Matt Wallner Has Been Here All Along

Photo Credit: Matt Blewett-USA TODAY Sports

Matt Wallner had struck out 15 times in his last 25 Triple-A at-bats when the Minnesota Twins called him up on May 23. The promotion hardly felt merited. Wallner didn’t have a hit in his first 11 major-league at-bats this season, and he only hit four Triple-A home runs in April and May. Still, the Twins needed to tap into their depth, and he was the next man up.

Twins hitting coach David Popkins felt Wallner’s swing had become sweepy, so he told Wallner to focus on hitting the ball to left-center. Suddenly, Wallner had his powerful left-handed swing back. The 6’4”, 220 lbs. outfielder from Forest Lake hit .636/.714/1.000 with a homer from May 23 to 28. He looked like he was trying to plop the ball into Third Lake or knock it off the Running Aces sign. He had a hit in eight straight at-bats. Wallner was back.

But after going 2-for-2 with two walks on May 28, Minnesota sent him back down. The run-deprived Twins, who had Max Kepler and Joey Gallo hitting below the Mendoza line, told Wallner to drive back to St. Paul. So Wallner hopped on I-94 with a 1.099 OPS. It felt unfathomable.

“He had a really good run of ABs,” Rocco Baldelli said minutes before announcing that the Twins were sending Wallner to Triple-A. “He’s swinging the bat great. [Wallner is] playing well, very confidently. What he’s trying to do is he’s going up there with a good idea of what he’s trying to accomplish, he’s swinging at good pitches, he can do some damage.

“I mean, he’s a dangerous hitter. I couldn’t have been happier with what I’ve seen from him.”

Kepler and Gallo are better defensive players. Wallner can throw 100 mph from the outfield, but Kepler and Gallo take better routes to the ball. And Wallner is strikeout-prone. Still, it’s not like Kepler and Gallo were doing much at the plate. But Wallner had minor-league options, and they didn’t. He became the victim of a roster crunch on a team full of left-handed corner outfielders.

The Twins called Wallner up on July 17, and he’s hit .238/.333/.571 with six bombs in his third stint. On Sunday, his walk-off home run completed a sweep of the Arizona Diamondbacks. He has 24 strikeouts in 72 plate appearances during his third stint, and Kepler and Gallo are crisper defensively in the outfield. But Wallner looks like he belongs. He hit an opposite-field home run against the Seattle Mariners that landed in the second deck.

“I mean, he’s a big boy and hits the ball so hard,” said Baldelli in admiration.

But he’s under control. He’s never really out of control. It’s a controlled, violent swing. And he’s been doing this. That swing today just now, that’s not new. We’ve seen him doing this. He works incredibly hard, something that I’ve been talking about. He’s made some really, really good adjustments to take his game to the next level. Over the last couple years, he’s transformed himself in a lot of ways. It’s not by accident. He’s not up there just swinging the bat. He’s up there having good at-bats.

Minnesota may have an excess of left-handed hitting corner outfielders. But they have to treat Wallner, 25, as a part of their future. The Twins took a flier on Gallo, signing him to a one-year, $11 million bounce-back deal. But he’s hitting below the Mendoza line for the third straight year, and his home run totals have declined. Gallo hit 41 and 40 home runs as a 23- and 24-year-old in 2017 and 2018, respectively. A year later, he had a .986 (145 OPS+) and made his first All-Star team. In 2019, he made his second All-Star team with 38 bombs and a .199/.351/.458 slash line.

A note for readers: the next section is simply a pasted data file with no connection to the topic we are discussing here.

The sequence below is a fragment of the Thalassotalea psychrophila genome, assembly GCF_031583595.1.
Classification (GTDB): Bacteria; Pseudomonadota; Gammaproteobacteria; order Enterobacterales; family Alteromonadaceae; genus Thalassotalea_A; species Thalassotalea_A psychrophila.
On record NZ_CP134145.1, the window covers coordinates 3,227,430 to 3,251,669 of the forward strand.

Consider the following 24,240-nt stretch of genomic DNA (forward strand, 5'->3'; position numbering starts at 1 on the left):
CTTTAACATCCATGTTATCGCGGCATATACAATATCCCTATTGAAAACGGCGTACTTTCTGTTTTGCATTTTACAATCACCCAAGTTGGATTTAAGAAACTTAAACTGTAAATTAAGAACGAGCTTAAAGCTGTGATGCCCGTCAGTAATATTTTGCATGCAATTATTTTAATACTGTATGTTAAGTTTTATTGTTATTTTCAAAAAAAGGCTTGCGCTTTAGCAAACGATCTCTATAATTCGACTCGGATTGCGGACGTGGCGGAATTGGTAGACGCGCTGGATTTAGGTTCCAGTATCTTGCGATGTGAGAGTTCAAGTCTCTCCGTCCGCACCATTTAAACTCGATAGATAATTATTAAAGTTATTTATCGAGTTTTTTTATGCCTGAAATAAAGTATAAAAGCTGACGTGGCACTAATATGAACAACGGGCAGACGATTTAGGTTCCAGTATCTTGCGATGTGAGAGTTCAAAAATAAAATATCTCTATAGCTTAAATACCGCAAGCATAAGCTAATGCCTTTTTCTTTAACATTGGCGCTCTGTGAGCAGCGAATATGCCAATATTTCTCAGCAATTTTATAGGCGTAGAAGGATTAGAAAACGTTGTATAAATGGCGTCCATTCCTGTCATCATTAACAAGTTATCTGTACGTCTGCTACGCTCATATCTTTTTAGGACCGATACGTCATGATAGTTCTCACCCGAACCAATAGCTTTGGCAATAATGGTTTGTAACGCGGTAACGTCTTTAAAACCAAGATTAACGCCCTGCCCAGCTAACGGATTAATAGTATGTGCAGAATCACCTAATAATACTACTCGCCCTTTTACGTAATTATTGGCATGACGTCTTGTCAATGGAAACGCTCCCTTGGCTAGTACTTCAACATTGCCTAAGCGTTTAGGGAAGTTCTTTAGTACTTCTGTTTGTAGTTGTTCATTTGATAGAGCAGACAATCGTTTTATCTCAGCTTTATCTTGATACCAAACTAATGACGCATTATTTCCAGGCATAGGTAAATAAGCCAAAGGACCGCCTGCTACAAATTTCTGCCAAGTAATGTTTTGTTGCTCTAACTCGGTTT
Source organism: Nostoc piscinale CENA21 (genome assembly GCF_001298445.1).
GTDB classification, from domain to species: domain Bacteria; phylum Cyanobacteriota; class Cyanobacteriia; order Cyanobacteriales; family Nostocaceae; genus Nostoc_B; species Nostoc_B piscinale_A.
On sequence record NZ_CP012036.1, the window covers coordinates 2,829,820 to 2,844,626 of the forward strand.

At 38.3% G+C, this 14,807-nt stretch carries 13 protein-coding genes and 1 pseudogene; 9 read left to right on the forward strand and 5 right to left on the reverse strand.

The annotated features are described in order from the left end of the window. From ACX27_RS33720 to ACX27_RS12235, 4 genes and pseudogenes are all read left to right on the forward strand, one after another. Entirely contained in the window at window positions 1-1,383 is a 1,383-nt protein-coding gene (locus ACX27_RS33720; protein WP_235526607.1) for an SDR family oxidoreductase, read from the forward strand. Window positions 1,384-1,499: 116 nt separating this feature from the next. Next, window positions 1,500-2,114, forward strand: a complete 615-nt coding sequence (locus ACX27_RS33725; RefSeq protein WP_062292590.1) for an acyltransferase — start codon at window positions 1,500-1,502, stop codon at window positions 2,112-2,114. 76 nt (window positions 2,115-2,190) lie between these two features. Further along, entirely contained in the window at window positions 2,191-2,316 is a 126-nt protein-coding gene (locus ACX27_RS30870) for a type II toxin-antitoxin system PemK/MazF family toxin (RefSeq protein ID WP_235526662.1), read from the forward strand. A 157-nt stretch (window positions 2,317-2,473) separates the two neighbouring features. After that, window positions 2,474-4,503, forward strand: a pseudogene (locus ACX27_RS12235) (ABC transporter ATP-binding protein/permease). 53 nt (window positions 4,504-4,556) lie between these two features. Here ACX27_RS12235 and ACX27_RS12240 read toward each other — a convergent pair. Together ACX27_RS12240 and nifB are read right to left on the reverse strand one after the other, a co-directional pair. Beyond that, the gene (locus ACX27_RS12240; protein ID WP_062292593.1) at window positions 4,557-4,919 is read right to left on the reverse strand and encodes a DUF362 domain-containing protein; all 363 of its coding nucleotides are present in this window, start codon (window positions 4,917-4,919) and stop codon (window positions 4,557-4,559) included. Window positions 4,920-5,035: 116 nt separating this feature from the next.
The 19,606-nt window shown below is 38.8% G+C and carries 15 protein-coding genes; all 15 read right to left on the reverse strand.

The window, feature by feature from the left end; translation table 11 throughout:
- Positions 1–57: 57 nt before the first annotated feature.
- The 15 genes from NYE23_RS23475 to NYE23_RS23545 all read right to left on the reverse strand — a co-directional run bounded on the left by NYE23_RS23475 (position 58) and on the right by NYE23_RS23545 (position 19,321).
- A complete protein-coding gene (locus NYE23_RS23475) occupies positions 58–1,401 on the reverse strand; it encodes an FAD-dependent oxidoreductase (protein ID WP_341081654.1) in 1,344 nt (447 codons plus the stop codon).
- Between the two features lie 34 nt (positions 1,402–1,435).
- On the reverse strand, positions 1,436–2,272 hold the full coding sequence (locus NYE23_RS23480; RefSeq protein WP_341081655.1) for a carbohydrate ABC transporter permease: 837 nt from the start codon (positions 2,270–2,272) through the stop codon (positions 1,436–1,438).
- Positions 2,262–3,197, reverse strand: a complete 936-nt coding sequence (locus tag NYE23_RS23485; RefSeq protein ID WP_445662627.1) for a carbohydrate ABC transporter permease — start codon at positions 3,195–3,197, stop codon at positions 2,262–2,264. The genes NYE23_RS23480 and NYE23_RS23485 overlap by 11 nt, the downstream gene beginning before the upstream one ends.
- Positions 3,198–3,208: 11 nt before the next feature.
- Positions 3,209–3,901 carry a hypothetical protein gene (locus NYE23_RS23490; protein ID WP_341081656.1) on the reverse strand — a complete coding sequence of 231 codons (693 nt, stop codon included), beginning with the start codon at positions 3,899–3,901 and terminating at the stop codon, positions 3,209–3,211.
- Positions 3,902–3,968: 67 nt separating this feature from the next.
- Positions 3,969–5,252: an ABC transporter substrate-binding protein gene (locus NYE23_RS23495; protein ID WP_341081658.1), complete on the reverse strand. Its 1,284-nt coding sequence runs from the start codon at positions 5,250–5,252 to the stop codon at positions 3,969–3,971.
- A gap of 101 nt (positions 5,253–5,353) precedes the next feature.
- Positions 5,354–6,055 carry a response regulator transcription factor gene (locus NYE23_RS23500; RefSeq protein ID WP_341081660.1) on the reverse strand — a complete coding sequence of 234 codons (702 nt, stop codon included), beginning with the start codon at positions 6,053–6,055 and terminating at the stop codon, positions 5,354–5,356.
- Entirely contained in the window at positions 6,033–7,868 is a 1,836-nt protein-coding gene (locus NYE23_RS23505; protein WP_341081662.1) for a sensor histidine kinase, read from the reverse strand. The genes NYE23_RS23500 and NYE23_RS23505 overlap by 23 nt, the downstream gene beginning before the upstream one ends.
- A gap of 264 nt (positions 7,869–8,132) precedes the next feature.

However, he’s hit .166/.286/.388 with 36 home runs (88 OPS+) since that season. His 17 home runs and .432 slugging percentage have buoyed his .726 OPS this year, and the Twins like his defense. But Wallner possesses power, can improve defensively, and is about to enter his prime. His best years should be ahead of him. He’s also been more reliable on the basepaths and willing to make adjustments. Wallner is the kind of player Minnesota should be prioritizing.

Conversely, Kepler has made discernable improvements in the last month. On June 9, Baldelli said that Kepler made a baserunning mistake that cost them the lead the day before. The Twins had just lost in Tampa, extending their losing streak to five games and dropping them to 31-32. Kepler was hovering around .200 at the time. Baldelli called him in for a meeting. “It went well,” Kepler said. “I learned from my mistake.”

Kepler has hit .279/.333/.552 with 12 homers and no baserunning errors since then. The Twins will lean on the veteran outfielder, given they’re trying to secure the division and win in the playoffs. But Kepler has a $10 million club option next year before he hits free agency; Wallner is under team control until 2027. Wallner represents the present and future.

The Twins had to add depth after watching their team fall victim to injury last season. But Wallner needs to be part of the equation. He’s the powerful bat they wanted in Gallo and Kepler, and he can improve defensively. They sent Wallner down at the end of May because of 26-man roster restrictions. But it’s still odd that they needed offense, and he was hitting in St. Paul. With the way he’s playing now, it looks like he’s here to stay.

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